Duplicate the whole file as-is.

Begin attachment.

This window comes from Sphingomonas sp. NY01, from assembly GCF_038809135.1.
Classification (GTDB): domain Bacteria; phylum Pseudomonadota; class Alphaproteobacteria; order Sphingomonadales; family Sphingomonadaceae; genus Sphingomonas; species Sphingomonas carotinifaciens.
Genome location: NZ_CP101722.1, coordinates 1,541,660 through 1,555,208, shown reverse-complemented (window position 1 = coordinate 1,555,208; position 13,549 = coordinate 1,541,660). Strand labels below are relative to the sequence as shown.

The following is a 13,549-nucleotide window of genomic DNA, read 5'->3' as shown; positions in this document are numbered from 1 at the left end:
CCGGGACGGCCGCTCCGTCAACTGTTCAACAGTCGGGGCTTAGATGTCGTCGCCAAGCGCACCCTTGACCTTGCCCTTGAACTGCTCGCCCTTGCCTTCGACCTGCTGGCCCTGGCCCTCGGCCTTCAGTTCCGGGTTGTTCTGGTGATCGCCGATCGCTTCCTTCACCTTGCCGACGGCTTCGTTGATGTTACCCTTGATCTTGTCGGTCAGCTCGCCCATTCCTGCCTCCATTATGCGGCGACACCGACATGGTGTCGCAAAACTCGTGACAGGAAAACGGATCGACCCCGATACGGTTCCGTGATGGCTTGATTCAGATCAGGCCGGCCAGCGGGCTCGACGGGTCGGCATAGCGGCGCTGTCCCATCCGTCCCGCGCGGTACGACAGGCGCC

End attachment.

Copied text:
This window comes from Sphingomonas sp. NY01, from assembly GCF_038809135.1.
Classification (GTDB): domain Bacteria; phylum Pseudomonadota; class Alphaproteobacteria; order Sphingomonadales; family Sphingomonadaceae; genus Sphingomonas; species Sphingomonas carotinifaciens.
Genome location: NZ_CP101722.1, coordinates 1,541,660 through 1,555,208, shown reverse-complemented (window position 1 = coordinate 1,555,208; position 13,549 = coordinate 1,541,660). Strand labels below are relative to the sequence as shown.

The following is a 13,549-nucleotide window of genomic DNA, read 5'->3' as shown; positions in this document are numbered from 1 at the left end:
CCGGGACGGCCGCTCCGTCAACTGTTCAACAGTCGGGGCTTAGATGTCGTCGCCAAGCGCACCCTTGACCTTGCCCTTGAACTGCTCGCCCTTGCCTTCGACCTGCTGGCCCTGGCCCTCGGCCTTCAGTTCCGGGTTGTTCTGGTGATCGCCGATCGCTTCCTTCACCTTGCCGACGGCTTCGTTGATGTTACCCTTGATCTTGTCGGTCAGCTCGCCCATTCCTGCCTCCATTATGCGGCGACACCGACATGGTGTCGCAAAACTCGTGACAGGAAAACGGATCGACCCCGATACGGTTCCGTGATGGCTTGATTCAGATCAGGCCGGCCAGCGGGCTCGACGGGTCGGCATAGCGGCGCTGTCCCATCCGTCCCGCGCGGTACGACAGGCGCC